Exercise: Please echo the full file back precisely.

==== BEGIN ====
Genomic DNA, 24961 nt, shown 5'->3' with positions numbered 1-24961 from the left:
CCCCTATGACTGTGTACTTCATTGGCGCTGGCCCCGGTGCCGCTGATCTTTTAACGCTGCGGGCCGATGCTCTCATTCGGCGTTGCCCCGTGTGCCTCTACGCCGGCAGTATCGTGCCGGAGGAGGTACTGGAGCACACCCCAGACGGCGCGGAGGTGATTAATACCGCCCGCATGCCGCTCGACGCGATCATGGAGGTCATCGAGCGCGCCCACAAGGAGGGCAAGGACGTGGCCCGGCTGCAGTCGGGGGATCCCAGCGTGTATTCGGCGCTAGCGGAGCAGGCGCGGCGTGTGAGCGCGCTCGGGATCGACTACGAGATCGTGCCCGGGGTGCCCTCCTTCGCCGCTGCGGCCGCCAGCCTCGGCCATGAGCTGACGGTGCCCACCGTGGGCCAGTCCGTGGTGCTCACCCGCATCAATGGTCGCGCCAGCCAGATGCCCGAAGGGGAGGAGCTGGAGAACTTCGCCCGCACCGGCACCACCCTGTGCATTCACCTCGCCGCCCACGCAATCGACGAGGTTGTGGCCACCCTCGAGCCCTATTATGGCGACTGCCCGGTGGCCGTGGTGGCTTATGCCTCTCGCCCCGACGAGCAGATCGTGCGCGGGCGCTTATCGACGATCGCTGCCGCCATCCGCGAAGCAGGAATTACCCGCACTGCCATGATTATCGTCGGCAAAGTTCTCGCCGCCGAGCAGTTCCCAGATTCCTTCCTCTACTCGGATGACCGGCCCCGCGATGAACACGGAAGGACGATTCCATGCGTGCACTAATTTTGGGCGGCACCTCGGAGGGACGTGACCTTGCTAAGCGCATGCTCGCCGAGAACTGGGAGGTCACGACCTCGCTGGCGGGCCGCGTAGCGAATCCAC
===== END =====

Genomic DNA, 24961 nt, shown 5'->3' with positions numbered 1-24961 from the left:
CCCCTATGACTGTGTACTTCATTGGCGCTGGCCCCGGTGCCGCTGATCTTTTAACGCTGCGGGCCGATGCTCTCATTCGGCGTTGCCCCGTGTGCCTCTACGCCGGCAGTATCGTGCCGGAGGAGGTACTGGAGCACACCCCAGACGGCGCGGAGGTGATTAATACCGCCCGCATGCCGCTCGACGCGATCATGGAGGTCATCGAGCGCGCCCACAAGGAGGGCAAGGACGTGGCCCGGCTGCAGTCGGGGGATCCCAGCGTGTATTCGGCGCTAGCGGAGCAGGCGCGGCGTGTGAGCGCGCTCGGGATCGACTACGAGATCGTGCCCGGGGTGCCCTCCTTCGCCGCTGCGGCCGCCAGCCTCGGCCATGAGCTGACGGTGCCCACCGTGGGCCAGTCCGTGGTGCTCACCCGCATCAATGGTCGCGCCAGCCAGATGCCCGAAGGGGAGGAGCTGGAGAACTTCGCCCGCACCGGCACCACCCTGTGCATTCACCTCGCCGCCCACGCAATCGACGAGGTTGTGGCCACCCTCGAGCCCTATTATGGCGACTGCCCGGTGGCCGTGGTGGCTTATGCCTCTCGCCCCGACGAGCAGATCGTGCGCGGGCGCTTATCGACGATCGCTGCCGCCATCCGCGAAGCAGGAATTACCCGCACTGCCATGATTATCGTCGGCAAAGTTCTCGCCGCCGAGCAGTTCCCAGATTCCTTCCTCTACTCGGATGACCGGCCCCGCGATGAACACGGAAGGACGATTCCATGCGTGCACTAATTTTGGGCGGCACCTCGGAGGGACGTGACCTTGCTAAGCGCATGCTCGCCGAGAACTGGGAGGTCACGACCTCGCTGGCGGGCCGCGTAGCGAATCCAC